All the news for Thursday 30 June 2016
Fiji bags honours in thrilling Fiji-Vanuatu encounter
The much-anticipated clash, on Day 2 of Men’s Hockey World League Round 1 in Suva, between favourites Fiji and giant killers Vanuatu lived up to its expectations.
The match went into penalty shootout after the teams were locked 4 - 4 at the end of full time.
Both sides came unbeaten into this match which was played under scorching sunshine. Their last encounter being the Pacific Games Final in Port Moresby last year where Fiji came out victors.
Fiji's Amenatave Veitamani opened the scoring in just the first minute in a fast paced physical encounter.
The Vanuatu side undaunted by the reputation of the Fijians hit back in the fourth minute to equalise through Peter Harry. Fijian captain Hector Smith Junior extended the homeside's lead in the 8th minute for the scores to read Fiji 2, Vanuatu 1 at the breather.
Vanuatu scored two quick goals when play resumed in the second half to lead 3-2. The match seesawed with Fiji leveling at 3 all and then Vanuatu through Ben Sam extended it to 4-3, five minutes from fulltime.Fiji's Kristofer Mock leveled proceedings two minutes from fulltime before he was yellow carded.
In the shootout both sides chose three players and both missed a shot each, meaning they were still level at 2-2. In sudden death play, Fiji scored and the Fijian keeper blocked Vanuatu’s attempt.
Fiji's top-goal scorer Leevan Dutta who scored 15 on Day 1 was off target.
Vanuatu's Development officer Wes Stewart expects another tough encounter when the sides clash again in the coming days.
Meanwhile in the Women’s event the Fijian women remain unbeaten after thumping Tonga 19-0 and Solomon Islands 9-1.Newcomers Solomons contained Fiji in the first half to only 3-1.
Fijian captain Tiara Dutta led from the front scoring 9 against Tonga and 2 against Solomons.
For detailed match results please click here
Fiji struggles to win
Fiji's Lala Ravatu on the attack against Solomon Islands' Rovina Manu during the 2016 FIH Hockey World League Round 1 at the National Hockey Centre yesterday. Picture: JONA KONATACI
THE Fiji men's hockey team faced a strong challenge from Vanuatu in the FIH World League Round One at National Hockey Centre in Suva yesterday.
The match ended 4-4 forcing the winner to be decided on the penalty shootout with Fiji winning 7-6.
Coach Hector Smith Sr said: "Our performance was not good. The match went into extra time and they showed a lot of character and we have some young boys who are playing," he said.
"This is five-a-side hockey and Vanuatu has improved with Papua New Guinea. It is also tiring and the skill level is coming up. Vanuatu is working on the development side and it is paying off for them. It is good for the sport.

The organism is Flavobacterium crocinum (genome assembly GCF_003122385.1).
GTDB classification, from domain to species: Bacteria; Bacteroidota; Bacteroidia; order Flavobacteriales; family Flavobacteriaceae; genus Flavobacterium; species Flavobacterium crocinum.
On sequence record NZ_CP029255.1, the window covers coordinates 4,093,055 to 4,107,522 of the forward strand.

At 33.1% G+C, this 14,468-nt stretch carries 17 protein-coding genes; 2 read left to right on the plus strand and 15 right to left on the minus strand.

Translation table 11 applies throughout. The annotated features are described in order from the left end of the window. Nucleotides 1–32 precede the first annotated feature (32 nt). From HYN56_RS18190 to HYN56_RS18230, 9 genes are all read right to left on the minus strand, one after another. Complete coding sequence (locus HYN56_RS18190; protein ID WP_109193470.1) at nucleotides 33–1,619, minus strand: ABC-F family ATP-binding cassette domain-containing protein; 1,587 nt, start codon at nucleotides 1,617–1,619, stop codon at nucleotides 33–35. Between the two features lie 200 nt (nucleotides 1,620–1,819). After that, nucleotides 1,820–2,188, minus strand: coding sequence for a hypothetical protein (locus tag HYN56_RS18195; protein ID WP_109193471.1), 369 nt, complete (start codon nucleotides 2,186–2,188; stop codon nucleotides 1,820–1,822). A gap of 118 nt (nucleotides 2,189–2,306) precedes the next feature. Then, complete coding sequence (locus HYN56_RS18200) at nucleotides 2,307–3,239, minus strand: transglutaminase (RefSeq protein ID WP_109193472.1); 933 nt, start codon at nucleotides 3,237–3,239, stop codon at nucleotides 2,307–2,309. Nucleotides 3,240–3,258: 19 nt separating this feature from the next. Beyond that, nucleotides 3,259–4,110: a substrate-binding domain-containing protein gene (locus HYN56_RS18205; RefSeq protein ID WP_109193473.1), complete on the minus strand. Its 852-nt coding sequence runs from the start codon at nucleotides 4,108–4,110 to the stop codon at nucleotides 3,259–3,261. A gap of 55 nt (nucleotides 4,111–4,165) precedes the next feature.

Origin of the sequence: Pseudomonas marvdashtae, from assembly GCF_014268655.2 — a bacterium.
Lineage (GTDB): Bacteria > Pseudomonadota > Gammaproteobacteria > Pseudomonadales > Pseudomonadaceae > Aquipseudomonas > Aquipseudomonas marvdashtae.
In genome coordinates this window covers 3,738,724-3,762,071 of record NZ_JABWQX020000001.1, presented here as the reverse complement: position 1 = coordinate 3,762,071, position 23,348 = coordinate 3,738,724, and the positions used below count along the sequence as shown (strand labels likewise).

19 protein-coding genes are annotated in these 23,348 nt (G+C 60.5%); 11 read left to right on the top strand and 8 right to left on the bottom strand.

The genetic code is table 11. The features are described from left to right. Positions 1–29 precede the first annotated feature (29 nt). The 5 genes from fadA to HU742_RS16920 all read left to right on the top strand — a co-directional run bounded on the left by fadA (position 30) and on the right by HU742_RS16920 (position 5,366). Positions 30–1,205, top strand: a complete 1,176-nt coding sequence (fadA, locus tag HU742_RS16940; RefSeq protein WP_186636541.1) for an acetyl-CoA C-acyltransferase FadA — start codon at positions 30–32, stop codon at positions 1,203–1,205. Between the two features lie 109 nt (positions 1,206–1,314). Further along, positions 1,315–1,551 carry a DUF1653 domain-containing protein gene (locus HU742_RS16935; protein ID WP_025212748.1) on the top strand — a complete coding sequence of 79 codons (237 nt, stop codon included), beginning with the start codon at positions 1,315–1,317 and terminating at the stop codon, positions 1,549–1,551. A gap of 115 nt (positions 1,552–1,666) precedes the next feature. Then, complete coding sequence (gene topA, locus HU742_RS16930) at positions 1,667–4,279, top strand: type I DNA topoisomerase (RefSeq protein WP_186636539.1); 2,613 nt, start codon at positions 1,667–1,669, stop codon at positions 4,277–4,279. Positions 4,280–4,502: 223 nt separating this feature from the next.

"We have young players like Epeli Naduva from Lautoka who made it to the national team and God bless him," he added.
"The players are also playing for one another.
"During the penalty shootout, there were players from different clubs, but still everyone supported each other. We are trying to include as many players as we can, but at the end of the day we only pick the best players."
Meanwhile, the Fiji women's team defeated Tonga 19-0 and 9-1 against Solomon Islands.
The Fiji Times
Dutta scores nine goals in big win over Tonga
Tiara Dutta on attack for Fiji against Solomon Islands yesterday. Picture: JONA KONATACI.
FIJI women's hockey rep, Tiara Dutta is a player to watch in the FIH World League Round One at the National Hockey Centre in Suva.
She scored nine goals in the 19-0 win over Tonga on day two of the competition.
Tiara, 17, said: "I am only able to score goals with the help of my hardworking teammates."
"I started playing hockey when I was at primary school at Veiuto and from there my interest grew."
Her brother Leevan Dutta is the highest goal scorer with 14 goals while their mother Alison Southey is also the coach for the women's team.
Dutta who is in Year 12 at Jai Narayan College in Suva said she would look at an option of playing overseas after secondary school.
"I do have a dream of playing for an overseas club in future." she is the deputy head girl of JNC. "
The competition ends on Saturday.
The Fiji Times
Debut for Solomon Islands women
SOLOMON ISLANDS have formed a women's team for the first time in the history of the sport in their country.
And they are competing in the FIH Hockey World League Round One at National Hockey Centre in Suva.
The team had a surprise when they played at the artificial turf compared with playing on grass at home. They faced an acid test losing 9-1 to Fiji in their first international..
Team official Eddie Koke said it was a big challenge.
"This is the first time we have come to play hockey since this is also the first Solomon Islands women's team ever formed," he said.
"Solomon Islands is only known for Futsal and football, but we are happy we have started in hockey. We had to look for players from schools and in communities to form the team.
"In five years if we give time to the girls and proper guidance, I am sure we will be a good hockey nation. We are learning a lot of new things."
Player Madlyn Sikomea said there was a lot of dedication and commitment shown by the players.
"The men's team was there in 1970, but not the women's team. The boys had been playing in the Pacific Games," she said.
"Back home we have been playing on grass and soil and coming here to play on artificial turf is a challenge for us. The ages of the players range from 15-22 years."
Day Two results: Women: PNG 2 - SOL 1, FIJ 19 - TGA 0, FIJ 9 - SOL 1, PNG 7 - TGA 0. Men: SOL 3 - TGA 2, FIJ 4 - VAN 4 (2-2) (3-2) In sudden death, Fiji won for a total score of 7-6. Van 3 - SOL 1, PNG 7 - TGA 1
The Fiji Times